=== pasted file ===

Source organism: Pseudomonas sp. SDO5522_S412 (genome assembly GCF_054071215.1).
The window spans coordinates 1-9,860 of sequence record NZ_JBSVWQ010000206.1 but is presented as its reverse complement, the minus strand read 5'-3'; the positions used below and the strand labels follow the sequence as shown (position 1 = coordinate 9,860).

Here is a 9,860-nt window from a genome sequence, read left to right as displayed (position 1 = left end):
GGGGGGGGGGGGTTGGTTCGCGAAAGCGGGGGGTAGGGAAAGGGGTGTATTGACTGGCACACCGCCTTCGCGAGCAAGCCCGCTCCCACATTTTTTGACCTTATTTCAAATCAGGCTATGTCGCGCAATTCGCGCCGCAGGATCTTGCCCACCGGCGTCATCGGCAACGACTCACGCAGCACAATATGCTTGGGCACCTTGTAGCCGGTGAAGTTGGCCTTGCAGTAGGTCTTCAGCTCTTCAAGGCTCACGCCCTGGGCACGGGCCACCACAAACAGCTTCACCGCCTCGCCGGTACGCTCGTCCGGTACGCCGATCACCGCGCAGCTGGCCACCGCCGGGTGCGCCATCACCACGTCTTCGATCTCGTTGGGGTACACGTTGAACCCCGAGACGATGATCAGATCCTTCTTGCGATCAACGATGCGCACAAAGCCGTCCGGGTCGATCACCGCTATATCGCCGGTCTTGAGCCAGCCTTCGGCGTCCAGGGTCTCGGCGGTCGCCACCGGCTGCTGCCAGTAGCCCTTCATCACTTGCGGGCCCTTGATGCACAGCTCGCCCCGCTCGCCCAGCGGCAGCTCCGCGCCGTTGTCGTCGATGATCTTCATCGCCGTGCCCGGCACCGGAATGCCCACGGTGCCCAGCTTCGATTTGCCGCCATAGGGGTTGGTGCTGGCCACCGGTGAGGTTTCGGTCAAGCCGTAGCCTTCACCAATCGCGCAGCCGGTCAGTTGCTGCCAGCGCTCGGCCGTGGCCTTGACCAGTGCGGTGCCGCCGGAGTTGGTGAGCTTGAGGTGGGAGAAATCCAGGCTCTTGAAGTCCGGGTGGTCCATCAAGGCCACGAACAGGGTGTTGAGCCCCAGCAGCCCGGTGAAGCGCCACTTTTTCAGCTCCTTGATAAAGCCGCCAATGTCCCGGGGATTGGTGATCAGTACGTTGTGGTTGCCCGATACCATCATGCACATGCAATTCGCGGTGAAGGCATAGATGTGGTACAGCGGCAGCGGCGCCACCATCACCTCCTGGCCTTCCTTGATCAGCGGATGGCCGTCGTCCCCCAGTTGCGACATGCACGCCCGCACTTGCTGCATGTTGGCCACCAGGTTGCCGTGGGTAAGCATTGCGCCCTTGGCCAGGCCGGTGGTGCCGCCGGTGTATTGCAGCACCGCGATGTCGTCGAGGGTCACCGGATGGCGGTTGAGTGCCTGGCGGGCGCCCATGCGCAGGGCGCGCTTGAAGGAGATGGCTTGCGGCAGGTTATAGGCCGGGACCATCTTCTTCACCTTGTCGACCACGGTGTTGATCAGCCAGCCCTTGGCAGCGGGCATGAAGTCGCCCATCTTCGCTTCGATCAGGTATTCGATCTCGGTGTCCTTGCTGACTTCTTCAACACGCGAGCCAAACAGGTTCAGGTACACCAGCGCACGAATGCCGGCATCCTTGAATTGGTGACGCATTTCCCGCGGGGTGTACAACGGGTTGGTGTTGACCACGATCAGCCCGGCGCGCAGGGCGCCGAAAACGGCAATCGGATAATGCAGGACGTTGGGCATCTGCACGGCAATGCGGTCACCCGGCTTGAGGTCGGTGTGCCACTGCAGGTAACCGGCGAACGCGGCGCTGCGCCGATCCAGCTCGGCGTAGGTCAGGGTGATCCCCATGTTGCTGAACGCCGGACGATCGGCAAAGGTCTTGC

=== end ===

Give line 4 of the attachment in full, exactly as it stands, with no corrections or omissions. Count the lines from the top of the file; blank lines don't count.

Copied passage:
GGGGGGGGGGGGTTGGTTCGCGAAAGCGGGGGGTAGGGAAAGGGGTGTATTGACTGGCACACCGCCTTCGCGAGCAAGCCCGCTCCCACATTTTTTGACCTTATTTCAAATCAGGCTATGTCGCGCAATTCGCGCCGCAGGATCTTGCCCACCGGCGTCATCGGCAACGACTCACGCAGCACAATATGCTTGGGCACCTTGTAGCCGGTGAAGTTGGCCTTGCAGTAGGTCTTCAGCTCTTCAAGGCTCACGCCCTGGGCACGGGCCACCACAAACAGCTTCACCGCCTCGCCGGTACGCTCGTCCGGTACGCCGATCACCGCGCAGCTGGCCACCGCCGGGTGCGCCATCACCACGTCTTCGATCTCGTTGGGGTACACGTTGAACCCCGAGACGATGATCAGATCCTTCTTGCGATCAACGATGCGCACAAAGCCGTCCGGGTCGATCACCGCTATATCGCCGGTCTTGAGCCAGCCTTCGGCGTCCAGGGTCTCGGCGGTCGCCACCGGCTGCTGCCAGTAGCCCTTCATCACTTGCGGGCCCTTGATGCACAGCTCGCCCCGCTCGCCCAGCGGCAGCTCCGCGCCGTTGTCGTCGATGATCTTCATCGCCGTGCCCGGCACCGGAATGCCCACGGTGCCCAGCTTCGATTTGCCGCCATAGGGGTTGGTGCTGGCCACCGGTGAGGTTTCGGTCAAGCCGTAGCCTTCACCAATCGCGCAGCCGGTCAGTTGCTGCCAGCGCTCGGCCGTGGCCTTGACCAGTGCGGTGCCGCCGGAGTTGGTGAGCTTGAGGTGGGAGAAATCCAGGCTCTTGAAGTCCGGGTGGTCCATCAAGGCCACGAACAGGGTGTTGAGCCCCAGCAGCCCGGTGAAGCGCCACTTTTTCAGCTCCTTGATAAAGCCGCCAATGTCCCGGGGATTGGTGATCAGTACGTTGTGGTTGCCCGATACCATCATGCACATGCAATTCGCGGTGAAGGCATAGATGTGGTACAGCGGCAGCGGCGCCACCATCACCTCCTGGCCTTCCTTGATCAGCGGATGGCCGTCGTCCCCCAGTTGCGACATGCACGCCCGCACTTGCTGCATGTTGGCCACCAGGTTGCCGTGGGTAAGCATTGCGCCCTTGGCCAGGCCGGTGGTGCCGCCGGTGTATTGCAGCACCGCGATGTCGTCGAGGGTCACCGGATGGCGGTTGAGTGCCTGGCGGGCGCCCATGCGCAGGGCGCGCTTGAAGGAGATGGCTTGCGGCAGGTTATAGGCCGGGACCATCTTCTTCACCTTGTCGACCACGGTGTTGATCAGCCAGCCCTTGGCAGCGGGCATGAAGTCGCCCATCTTCGCTTCGATCAGGTATTCGATCTCGGTGTCCTTGCTGACTTCTTCAACACGCGAGCCAAACAGGTTCAGGTACACCAGCGCACGAATGCCGGCATCCTTGAATTGGTGACGCATTTCCCGCGGGGTGTACAACGGGTTGGTGTTGACCACGATCAGCCCGGCGCGCAGGGCGCCGAAAACGGCAATCGGATAATGCAGGACGTTGGGCATCTGCACGGCAATGCGGTCACCCGGCTTGAGGTCGGTGTGCCACTGCAGGTAACCGGCGAACGCGGCGCTGCGCCGATCCAGCTCGGCGTAGGTCAGGGTGATCCCCATGTTGCTGAACGCCGGACGATCGGCAAAGGTCTTGC